The couple on the bicycles live in a subdivision few blocks northeast of us, and they expect to be without power for at least 48 hours. A tree limb speared their roof.

I was being prepared for admission to a rehab clinic as a result of Internet withdrawal symptoms when, marvelously, the Internet connection reopened this afternoon. I ravenously devoured emails and information like a starving person given his first meal in days. My next move was to write this post. I thought it might be of interest, especially for people who know I live in DeLand.

Interstate 4, which cuts southwest across Florida, is known as Lightning Alley, but after last night, and a destructive tornado in north DeLand around Christmas of last year, and the hurricanes of 2004, not to mention a multi-tornado attack in this area in the 1990’s, I think that we may have earned a more comprehensive title.

A few blocks away.


  1. Good to hear of your escape Fleming! It reminds me of Hurricane Ivan in '04. I was living in Kingston Jamaica at the time and we escaped because the hurricane changed course at the last minute. But we lost electricity for about eight days, and the water from the taps came out muddy for the same length of time. We had a pocket battery radio with earphones and heard messages from across the island that way, whilst drinking from water saved in plastic bottles and living without fans, and candlelight after sunset.

    What will happen to those people whose houses were destroyed?

  2. Fleming, those pictures look like they were taken during the 2004 Hurricane season. Before that, in the 90's we were living on the Indian River and were hit by Erin, took the back family room off and hurled it into the river including all our file cabinets and paintings, pictures and family possessions. It was suppose to come in the north of Miami. It came in at Satelite Beach, remember that one? Glad you and Julia are OK. We moved to the mainland but thought we were threatened yesterday. As it turned out the threats we got were about Tornadoes that hit down at Barefoot Bay, 30 mins from where we live in Cocoa, Florida. All we got was a hard rain and wind but nothing to write home about. We were very lucky.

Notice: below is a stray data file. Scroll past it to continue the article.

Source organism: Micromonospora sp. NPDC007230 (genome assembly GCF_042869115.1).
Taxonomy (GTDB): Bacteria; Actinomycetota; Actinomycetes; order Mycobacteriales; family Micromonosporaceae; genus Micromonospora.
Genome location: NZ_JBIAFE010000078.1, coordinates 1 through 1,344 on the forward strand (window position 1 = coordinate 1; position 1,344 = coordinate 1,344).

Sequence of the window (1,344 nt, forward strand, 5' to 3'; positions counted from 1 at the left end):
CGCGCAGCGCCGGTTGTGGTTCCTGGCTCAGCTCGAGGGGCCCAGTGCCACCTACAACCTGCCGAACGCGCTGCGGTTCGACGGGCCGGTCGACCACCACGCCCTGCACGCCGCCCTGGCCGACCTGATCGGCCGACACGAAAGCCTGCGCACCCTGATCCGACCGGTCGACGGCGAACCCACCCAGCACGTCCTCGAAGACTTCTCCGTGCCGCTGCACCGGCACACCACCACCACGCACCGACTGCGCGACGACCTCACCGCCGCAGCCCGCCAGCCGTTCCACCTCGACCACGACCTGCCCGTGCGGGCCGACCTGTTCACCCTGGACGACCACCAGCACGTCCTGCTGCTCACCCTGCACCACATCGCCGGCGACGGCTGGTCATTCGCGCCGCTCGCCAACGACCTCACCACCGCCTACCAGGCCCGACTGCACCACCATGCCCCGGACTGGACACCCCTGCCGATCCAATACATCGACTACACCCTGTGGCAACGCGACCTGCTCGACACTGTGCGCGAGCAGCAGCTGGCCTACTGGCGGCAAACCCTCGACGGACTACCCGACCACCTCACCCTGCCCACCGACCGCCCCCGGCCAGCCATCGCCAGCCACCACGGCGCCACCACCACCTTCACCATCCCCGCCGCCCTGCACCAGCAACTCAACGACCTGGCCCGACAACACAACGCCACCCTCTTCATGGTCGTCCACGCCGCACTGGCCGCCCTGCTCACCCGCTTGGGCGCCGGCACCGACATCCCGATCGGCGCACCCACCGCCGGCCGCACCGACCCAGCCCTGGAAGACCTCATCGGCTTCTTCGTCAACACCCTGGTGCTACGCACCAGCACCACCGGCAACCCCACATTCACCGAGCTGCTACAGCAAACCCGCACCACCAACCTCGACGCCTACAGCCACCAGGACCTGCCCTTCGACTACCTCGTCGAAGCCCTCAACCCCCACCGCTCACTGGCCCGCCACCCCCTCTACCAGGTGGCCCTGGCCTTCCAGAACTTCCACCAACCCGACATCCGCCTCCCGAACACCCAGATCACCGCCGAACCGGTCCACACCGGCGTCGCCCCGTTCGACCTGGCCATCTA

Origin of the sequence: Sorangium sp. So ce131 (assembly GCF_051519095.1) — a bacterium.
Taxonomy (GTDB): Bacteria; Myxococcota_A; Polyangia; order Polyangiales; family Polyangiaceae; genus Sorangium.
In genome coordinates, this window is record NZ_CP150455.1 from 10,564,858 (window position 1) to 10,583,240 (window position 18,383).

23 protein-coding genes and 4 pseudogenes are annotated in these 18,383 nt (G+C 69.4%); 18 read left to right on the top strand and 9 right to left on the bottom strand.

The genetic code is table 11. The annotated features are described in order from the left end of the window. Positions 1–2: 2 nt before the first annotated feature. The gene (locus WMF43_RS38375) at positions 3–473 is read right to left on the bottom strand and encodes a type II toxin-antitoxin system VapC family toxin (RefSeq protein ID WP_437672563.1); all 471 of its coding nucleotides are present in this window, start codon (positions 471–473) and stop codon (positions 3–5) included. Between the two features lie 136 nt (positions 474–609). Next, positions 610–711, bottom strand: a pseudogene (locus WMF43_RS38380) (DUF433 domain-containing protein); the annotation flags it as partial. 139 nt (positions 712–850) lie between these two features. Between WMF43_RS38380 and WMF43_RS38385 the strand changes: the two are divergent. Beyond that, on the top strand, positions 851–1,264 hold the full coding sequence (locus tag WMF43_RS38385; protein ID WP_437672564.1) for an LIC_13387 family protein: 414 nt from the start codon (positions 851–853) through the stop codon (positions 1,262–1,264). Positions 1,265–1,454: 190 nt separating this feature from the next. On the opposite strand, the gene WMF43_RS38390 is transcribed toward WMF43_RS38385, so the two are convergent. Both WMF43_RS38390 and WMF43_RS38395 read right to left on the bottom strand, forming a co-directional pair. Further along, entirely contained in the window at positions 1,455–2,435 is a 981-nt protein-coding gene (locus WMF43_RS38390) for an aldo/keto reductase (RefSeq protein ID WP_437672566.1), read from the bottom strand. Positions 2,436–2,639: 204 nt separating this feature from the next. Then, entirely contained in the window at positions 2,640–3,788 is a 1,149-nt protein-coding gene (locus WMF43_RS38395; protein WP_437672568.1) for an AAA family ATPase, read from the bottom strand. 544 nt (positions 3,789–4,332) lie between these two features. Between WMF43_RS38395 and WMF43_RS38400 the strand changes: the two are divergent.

3. Thanks for the interesting comments, Yves and Zoey. We all remember the 2004 hurricane armada. We went for about 8 days without electricity and sometimes without water, along with shorter such episodes with two other hurricanes that summer. Yves, your experiences sound very similar to ours. Even without electricity we depend on battery electricity! At least we didn't lose part of our house, as "Zoey" did.

    Around here the damage in 2004 was tremendously more widespread than the current tornado damage, but the destruction now is more intense within a more compact area.

    Many people whose houses were destroyed night before last are said to be staying with neighbors or relatives, while others are in shelters. The authorities keep ordering us to stay away from the affected areas, frustrating our desire to help. During the hurricane times we were able to wander about as we pleased.

  4. I am sorry to hear this and glad to know that you and your family were safe.

  5. I saw this damage on the news. Yikes! I'm happy to hear that you and your family are safe.

  6. I'm glad you were safe. I need to get up to DeLand soon to visit my cousin who lives in the downtown retirement villas. She turned 102 in January, so she's a treasure to me.

  7. Aikane (sorry about the missing umlaut), I want to welcome you and your first comment on one of my blogs.